Would You Believe It If We Told You It Would Be Possible to 3D Bioprint a Heart?

Yes, that’s right. This is no longer sci-fi Twilight Zone talk. The capabilities of 3D Bioprinting are endless. Picture a world where we are able to grow liver in a lab from tissues and cells to be used for a transplant patient.  The ability to engineer cells to grow into a heart valve to replace one that is damaged from heart disease is now becoming reality.


It may sound like science fiction, but already scientists at Cyfuse have bioprinted blood vessels able to withstand 10 times the pressure of those already in the human body, according to Koji Kuchiishi, co-founder and former CEO.


Bioprinting works like this: Scientists harvest human cells from biopsies or stem cells, then allow them to multiply in a petri dish. The resulting mixture, a sort of biological ink, is fed into a 3-D printer that is programmed to arrange different cell types and materials into a three-dimensional shape. Doctors hope that when placed into the body, these 3-D printed cells will integrate with existing tissue.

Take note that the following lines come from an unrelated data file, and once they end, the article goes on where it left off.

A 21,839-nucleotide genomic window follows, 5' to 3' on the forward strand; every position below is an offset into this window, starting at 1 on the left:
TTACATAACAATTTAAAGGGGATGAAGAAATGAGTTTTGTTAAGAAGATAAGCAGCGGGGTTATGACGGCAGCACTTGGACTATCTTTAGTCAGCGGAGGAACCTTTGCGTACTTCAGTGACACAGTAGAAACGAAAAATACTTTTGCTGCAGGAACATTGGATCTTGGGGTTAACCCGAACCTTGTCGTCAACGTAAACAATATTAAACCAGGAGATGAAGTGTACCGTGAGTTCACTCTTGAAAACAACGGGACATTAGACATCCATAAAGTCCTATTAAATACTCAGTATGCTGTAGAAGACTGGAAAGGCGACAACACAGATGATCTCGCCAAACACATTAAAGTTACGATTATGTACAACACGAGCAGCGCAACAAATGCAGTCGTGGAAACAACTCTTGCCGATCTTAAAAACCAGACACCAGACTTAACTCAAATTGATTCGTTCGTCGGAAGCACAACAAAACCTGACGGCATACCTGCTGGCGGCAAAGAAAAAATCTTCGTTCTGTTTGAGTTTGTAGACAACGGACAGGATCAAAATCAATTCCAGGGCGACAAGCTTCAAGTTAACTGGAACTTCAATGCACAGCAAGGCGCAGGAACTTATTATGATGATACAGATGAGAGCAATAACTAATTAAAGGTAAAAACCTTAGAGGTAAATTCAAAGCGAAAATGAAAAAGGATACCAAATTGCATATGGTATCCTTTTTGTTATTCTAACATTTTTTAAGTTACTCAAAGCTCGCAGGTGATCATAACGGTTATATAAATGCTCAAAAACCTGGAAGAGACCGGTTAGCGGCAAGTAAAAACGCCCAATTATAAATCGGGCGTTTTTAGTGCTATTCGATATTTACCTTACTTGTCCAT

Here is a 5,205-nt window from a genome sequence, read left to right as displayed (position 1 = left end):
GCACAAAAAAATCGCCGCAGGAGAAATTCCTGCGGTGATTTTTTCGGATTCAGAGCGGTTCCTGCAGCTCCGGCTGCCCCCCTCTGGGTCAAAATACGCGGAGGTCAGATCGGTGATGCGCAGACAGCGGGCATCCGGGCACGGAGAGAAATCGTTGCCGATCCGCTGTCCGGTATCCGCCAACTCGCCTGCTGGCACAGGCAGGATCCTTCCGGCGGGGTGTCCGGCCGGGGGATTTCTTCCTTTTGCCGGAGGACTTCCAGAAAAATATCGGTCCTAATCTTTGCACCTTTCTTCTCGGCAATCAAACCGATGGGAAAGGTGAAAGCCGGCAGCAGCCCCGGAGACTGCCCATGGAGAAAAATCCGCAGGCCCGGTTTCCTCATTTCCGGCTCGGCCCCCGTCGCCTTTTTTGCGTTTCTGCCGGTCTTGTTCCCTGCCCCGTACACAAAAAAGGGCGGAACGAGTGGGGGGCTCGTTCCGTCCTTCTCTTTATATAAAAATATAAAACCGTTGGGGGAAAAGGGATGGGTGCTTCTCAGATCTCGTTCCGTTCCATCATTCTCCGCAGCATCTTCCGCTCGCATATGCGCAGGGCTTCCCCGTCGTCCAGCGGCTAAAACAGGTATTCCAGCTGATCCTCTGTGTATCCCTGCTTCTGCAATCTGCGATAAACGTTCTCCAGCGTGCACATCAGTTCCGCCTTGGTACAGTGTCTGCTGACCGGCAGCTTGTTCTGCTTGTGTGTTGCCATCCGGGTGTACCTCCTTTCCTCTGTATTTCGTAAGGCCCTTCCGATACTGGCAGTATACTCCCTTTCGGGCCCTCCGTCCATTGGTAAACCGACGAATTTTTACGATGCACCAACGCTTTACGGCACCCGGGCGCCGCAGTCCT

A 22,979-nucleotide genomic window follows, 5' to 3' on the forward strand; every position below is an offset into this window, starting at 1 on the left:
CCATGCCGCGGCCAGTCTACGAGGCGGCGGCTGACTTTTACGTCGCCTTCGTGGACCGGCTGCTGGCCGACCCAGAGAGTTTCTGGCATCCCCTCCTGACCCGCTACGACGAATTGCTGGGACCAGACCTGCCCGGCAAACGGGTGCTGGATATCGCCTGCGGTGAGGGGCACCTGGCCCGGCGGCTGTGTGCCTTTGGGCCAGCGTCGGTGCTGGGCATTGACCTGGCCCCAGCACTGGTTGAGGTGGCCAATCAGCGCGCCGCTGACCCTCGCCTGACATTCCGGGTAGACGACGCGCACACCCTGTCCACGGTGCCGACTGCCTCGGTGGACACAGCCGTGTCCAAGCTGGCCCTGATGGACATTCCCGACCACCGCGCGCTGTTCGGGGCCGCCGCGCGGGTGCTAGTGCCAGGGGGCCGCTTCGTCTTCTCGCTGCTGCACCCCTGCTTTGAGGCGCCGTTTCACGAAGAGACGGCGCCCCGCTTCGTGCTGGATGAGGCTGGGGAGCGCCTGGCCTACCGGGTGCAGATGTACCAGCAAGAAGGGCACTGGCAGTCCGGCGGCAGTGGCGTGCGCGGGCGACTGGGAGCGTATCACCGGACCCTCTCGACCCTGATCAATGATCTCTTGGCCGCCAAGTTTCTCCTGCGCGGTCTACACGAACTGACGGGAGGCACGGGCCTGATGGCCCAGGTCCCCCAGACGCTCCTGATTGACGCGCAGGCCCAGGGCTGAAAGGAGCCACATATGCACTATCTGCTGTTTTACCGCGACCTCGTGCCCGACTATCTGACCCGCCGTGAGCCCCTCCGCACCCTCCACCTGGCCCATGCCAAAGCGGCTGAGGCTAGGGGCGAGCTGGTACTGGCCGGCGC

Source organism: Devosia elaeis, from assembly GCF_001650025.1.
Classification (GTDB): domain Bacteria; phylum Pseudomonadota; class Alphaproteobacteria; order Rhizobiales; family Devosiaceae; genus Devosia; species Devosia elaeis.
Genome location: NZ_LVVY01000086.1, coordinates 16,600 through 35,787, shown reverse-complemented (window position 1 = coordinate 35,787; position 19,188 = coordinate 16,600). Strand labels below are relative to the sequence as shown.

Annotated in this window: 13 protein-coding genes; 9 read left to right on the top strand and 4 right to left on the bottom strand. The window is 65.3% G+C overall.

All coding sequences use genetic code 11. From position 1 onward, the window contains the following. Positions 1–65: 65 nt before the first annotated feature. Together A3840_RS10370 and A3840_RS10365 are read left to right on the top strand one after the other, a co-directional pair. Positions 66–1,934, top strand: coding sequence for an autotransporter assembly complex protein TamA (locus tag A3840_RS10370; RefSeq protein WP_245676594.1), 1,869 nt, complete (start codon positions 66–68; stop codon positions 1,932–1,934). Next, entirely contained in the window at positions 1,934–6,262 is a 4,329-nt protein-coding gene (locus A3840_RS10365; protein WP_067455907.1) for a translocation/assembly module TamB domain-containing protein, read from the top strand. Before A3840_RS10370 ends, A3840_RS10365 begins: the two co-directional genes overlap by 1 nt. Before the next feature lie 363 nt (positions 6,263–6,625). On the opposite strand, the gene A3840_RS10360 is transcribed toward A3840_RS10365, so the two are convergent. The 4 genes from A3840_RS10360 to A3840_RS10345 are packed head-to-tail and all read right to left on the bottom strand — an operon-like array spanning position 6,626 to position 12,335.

All over the globe, many research institution are hustling every day to make this happen. In Tokyo, Japan, the start Cyfuse Biomedial is currently emerging to develop these specific breakthroughs within the world of regenerative medicine. This market is projected to reach   $101.3 billion by 2022.


Imagine what an outstanding scientific breakthrough this would be.  In the US alone there are  118,950 people are registered in the Organ Procurement Transplantation Network.  Sadly, 22 die each day while waiting to have an organ transplant. 3D Bioprinting may be the solution to this difficult supply and demand issue.

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